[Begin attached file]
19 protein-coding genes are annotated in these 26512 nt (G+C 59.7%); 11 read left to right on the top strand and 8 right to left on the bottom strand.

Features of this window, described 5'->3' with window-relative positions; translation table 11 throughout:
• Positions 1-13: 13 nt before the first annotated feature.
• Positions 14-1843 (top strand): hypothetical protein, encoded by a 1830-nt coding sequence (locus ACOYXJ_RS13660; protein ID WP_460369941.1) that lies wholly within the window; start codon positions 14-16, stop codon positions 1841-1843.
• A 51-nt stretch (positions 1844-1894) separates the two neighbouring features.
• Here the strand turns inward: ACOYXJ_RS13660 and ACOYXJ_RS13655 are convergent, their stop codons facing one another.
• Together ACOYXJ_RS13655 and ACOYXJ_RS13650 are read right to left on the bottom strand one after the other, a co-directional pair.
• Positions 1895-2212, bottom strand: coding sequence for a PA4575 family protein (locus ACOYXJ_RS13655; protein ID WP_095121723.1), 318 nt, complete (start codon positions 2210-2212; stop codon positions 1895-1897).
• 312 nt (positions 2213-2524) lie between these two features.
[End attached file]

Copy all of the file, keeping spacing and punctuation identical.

19 protein-coding genes are annotated in these 26512 nt (G+C 59.7%); 11 read left to right on the top strand and 8 right to left on the bottom strand.

Features of this window, described 5'->3' with window-relative positions; translation table 11 throughout:
• Positions 1-13: 13 nt before the first annotated feature.
• Positions 14-1843 (top strand): hypothetical protein, encoded by a 1830-nt coding sequence (locus ACOYXJ_RS13660; protein ID WP_460369941.1) that lies wholly within the window; start codon positions 14-16, stop codon positions 1841-1843.
• A 51-nt stretch (positions 1844-1894) separates the two neighbouring features.
• Here the strand turns inward: ACOYXJ_RS13660 and ACOYXJ_RS13655 are convergent, their stop codons facing one another.
• Together ACOYXJ_RS13655 and ACOYXJ_RS13650 are read right to left on the bottom strand one after the other, a co-directional pair.
• Positions 1895-2212, bottom strand: coding sequence for a PA4575 family protein (locus ACOYXJ_RS13655; protein ID WP_095121723.1), 318 nt, complete (start codon positions 2210-2212; stop codon positions 1895-1897).
• 312 nt (positions 2213-2524) lie between these two features.